ACLU claims Biloxi is running a modern-day 'debtor's prison'

ACLU claims Biloxi is running a modern-day 'debtor's prison'

BILOXI, MS (WLOX) - An attorney with the Mississippi ACLU has filed a class action lawsuit in federal court alleging the city of Biloxi is operating a modern-day "debtor's prison" system - jailing people who cannot afford to pay fines, depriving them of due process and equal protection under the 14th Amendment.

The lawsuit was filed in U.S. District Court in Gulfport on behalf of Qumortia Kennedy, Joseph Anderson and Richard Tillery who claim they were incarcerated for days to weeks in an "illegal revenue generation scheme" and based solely due to their inability to pay fines.

Those named as defendants in lawsuit include The City of Biloxi, Police Chief John Miller, City Judge James Steele, and Judicial Correction Services, the private company contracted to collect fines.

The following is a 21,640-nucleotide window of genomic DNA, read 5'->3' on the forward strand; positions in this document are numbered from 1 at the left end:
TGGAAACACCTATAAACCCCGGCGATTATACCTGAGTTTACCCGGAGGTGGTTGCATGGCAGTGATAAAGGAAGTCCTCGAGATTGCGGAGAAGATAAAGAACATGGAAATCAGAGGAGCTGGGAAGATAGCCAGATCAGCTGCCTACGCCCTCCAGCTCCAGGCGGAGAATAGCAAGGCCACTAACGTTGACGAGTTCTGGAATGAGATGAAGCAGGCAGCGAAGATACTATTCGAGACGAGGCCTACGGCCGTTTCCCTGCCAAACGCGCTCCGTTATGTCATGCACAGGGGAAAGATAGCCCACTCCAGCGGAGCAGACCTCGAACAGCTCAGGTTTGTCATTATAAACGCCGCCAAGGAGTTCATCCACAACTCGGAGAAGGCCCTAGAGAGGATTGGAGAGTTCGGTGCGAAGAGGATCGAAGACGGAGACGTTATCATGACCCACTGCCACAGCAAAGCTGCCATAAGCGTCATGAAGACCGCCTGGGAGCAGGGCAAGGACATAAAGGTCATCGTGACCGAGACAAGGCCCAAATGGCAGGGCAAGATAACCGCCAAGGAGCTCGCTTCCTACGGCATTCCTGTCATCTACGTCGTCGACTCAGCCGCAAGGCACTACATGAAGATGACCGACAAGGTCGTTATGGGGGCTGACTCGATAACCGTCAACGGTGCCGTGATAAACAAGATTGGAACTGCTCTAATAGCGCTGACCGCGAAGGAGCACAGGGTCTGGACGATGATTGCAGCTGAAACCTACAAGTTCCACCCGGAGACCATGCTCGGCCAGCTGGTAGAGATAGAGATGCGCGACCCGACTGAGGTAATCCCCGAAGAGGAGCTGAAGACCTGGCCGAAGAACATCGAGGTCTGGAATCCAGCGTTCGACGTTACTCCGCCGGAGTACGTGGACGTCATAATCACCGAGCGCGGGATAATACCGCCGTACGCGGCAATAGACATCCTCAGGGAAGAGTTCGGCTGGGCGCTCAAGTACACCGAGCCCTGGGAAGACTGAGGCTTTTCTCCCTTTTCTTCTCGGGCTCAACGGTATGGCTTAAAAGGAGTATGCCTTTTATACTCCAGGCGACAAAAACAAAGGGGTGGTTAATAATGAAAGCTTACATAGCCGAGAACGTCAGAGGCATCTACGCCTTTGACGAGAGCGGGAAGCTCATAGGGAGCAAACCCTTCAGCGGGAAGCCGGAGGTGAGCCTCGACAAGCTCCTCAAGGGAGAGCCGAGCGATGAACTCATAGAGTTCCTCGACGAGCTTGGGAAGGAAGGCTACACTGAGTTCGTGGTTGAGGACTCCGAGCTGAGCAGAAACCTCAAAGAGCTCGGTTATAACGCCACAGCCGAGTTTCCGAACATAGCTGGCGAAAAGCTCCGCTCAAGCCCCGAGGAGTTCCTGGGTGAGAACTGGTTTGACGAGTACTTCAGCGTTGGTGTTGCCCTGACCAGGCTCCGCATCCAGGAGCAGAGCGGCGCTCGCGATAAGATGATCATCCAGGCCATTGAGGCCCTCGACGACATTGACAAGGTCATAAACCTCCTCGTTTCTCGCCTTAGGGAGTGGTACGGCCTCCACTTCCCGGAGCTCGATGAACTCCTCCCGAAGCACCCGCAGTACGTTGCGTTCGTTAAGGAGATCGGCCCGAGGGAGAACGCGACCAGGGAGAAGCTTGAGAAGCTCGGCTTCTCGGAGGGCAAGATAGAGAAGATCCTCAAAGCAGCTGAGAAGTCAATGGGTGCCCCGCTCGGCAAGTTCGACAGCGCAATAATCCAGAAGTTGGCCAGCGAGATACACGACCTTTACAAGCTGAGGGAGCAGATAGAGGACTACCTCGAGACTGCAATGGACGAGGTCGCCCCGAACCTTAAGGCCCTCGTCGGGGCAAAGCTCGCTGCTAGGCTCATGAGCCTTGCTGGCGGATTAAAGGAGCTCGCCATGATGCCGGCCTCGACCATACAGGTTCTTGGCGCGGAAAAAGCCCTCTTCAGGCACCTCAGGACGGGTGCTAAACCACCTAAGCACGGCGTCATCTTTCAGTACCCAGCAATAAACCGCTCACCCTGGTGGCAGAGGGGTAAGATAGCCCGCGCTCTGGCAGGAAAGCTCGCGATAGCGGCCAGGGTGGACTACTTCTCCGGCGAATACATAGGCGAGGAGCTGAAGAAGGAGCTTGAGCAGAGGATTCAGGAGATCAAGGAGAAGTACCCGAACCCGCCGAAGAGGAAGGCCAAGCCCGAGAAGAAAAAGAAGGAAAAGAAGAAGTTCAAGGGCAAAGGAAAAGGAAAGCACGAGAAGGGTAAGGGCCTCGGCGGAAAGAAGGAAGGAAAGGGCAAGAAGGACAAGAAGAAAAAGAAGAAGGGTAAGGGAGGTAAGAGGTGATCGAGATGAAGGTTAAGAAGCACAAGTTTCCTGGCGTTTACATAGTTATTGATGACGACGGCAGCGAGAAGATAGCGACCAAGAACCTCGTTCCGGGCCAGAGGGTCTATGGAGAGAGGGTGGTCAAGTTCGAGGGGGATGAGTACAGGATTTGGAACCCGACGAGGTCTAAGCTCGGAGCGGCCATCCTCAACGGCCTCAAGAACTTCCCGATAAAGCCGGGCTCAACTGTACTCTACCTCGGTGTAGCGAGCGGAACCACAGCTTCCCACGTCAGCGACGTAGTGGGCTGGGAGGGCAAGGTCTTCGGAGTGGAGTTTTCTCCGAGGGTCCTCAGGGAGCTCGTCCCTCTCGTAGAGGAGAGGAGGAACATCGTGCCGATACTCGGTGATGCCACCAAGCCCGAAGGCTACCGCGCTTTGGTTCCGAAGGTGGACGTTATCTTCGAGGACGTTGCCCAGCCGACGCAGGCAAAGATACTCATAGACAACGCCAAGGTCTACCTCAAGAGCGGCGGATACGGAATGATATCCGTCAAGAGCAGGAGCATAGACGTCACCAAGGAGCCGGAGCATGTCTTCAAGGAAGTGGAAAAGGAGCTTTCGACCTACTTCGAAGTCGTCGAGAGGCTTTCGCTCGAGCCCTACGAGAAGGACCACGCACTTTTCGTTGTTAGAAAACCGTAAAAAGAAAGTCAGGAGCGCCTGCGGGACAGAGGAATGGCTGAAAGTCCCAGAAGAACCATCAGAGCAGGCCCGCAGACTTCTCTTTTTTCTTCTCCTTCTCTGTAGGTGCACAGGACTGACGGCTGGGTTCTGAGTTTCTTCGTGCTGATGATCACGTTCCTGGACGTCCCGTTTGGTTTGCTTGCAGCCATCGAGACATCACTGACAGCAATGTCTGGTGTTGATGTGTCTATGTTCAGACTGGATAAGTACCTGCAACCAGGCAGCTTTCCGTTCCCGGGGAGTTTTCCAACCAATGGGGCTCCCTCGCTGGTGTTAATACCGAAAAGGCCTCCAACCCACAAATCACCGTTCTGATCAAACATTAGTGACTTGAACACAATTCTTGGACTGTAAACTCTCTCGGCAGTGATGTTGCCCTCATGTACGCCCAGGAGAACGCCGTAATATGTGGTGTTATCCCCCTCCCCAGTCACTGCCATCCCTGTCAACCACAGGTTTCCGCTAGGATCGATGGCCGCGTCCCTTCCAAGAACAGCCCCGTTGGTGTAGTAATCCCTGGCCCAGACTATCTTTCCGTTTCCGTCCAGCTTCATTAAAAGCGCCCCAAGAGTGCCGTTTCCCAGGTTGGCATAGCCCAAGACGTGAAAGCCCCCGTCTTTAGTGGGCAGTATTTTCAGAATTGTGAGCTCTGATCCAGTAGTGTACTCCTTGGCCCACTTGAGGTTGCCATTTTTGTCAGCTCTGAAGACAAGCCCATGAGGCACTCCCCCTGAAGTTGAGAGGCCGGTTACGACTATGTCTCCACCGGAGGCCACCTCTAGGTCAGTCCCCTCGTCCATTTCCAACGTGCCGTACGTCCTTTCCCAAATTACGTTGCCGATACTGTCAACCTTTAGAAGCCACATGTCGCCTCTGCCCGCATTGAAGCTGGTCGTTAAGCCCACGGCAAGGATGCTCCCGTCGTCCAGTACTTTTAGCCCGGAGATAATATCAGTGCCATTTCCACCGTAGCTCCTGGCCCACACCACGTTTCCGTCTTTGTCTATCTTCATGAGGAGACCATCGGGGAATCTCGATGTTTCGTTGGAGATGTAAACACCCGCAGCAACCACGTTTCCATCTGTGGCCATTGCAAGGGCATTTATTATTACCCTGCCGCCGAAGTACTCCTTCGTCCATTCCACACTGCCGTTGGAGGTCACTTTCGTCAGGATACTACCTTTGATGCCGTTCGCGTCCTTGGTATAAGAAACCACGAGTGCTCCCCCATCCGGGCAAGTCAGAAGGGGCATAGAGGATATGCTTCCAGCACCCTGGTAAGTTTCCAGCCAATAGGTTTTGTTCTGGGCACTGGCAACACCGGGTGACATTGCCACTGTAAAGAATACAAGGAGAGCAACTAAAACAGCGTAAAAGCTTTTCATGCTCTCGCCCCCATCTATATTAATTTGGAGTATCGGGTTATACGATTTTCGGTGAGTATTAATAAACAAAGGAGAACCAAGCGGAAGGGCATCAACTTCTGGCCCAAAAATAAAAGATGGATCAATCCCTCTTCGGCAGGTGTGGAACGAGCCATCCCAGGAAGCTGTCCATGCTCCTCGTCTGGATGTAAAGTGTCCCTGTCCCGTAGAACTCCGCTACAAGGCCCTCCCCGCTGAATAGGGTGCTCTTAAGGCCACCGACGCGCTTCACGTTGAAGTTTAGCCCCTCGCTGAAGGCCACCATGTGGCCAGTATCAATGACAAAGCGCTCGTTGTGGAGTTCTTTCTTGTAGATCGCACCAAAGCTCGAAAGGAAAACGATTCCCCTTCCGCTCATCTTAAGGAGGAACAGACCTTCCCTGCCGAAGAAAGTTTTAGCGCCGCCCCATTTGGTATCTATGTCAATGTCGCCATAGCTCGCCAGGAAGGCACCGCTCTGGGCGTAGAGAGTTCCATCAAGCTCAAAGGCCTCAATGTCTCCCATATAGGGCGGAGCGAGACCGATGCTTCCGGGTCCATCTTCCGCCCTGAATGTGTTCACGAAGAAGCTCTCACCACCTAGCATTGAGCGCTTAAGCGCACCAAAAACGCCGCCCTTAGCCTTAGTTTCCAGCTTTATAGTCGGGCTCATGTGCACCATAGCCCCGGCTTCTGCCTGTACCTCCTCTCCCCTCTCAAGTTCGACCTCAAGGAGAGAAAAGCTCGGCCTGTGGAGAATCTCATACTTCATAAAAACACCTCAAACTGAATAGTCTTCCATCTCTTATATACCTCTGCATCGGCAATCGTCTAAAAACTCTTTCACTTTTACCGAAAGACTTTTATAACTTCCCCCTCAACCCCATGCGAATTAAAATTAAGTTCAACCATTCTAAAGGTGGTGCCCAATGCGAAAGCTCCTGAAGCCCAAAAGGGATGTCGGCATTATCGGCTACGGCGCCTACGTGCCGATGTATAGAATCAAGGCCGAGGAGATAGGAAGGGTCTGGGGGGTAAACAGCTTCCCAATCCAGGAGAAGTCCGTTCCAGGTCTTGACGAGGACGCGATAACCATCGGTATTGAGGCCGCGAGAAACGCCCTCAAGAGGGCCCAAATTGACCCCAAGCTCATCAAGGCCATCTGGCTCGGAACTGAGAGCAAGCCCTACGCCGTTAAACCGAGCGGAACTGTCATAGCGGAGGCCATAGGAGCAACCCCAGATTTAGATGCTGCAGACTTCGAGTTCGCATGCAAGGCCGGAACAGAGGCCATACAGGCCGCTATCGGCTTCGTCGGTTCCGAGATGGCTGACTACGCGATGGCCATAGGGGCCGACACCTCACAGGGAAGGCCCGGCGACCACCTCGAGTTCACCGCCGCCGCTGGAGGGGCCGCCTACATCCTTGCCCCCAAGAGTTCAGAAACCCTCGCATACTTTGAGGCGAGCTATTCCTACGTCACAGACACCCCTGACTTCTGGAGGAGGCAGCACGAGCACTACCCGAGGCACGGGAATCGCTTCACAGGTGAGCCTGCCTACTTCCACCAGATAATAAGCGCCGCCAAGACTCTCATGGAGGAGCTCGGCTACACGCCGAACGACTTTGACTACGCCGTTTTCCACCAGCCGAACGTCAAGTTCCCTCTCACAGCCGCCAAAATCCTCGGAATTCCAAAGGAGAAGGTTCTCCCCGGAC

The lawsuit details the plaintiffs' cases of receiving fines for citations for violations like speeding, suspended licenses, failure to have insurance. In each case, the plaintiff alleges their inability to pay their fines resulted in arrest.

The suit alleges the defendants violated the Constitution prohibition on imprisonment of people for the failure to pay court-imposed fines.

The City of Biloxi released the following statement about the lawsuit:

The City of Biloxi has not yet been served with the lawsuit. However, based on media inquiries, we believe the ACLU is mistaken about the process in Biloxi, and we look forward to explaining it to the ACLU. The City of Biloxi treats all defendants fairly under the law. In fact, the court has used community service in cases where defendants are unable to pay their fines.

The lawsuit seeks unspecified damages for each plaintiff.

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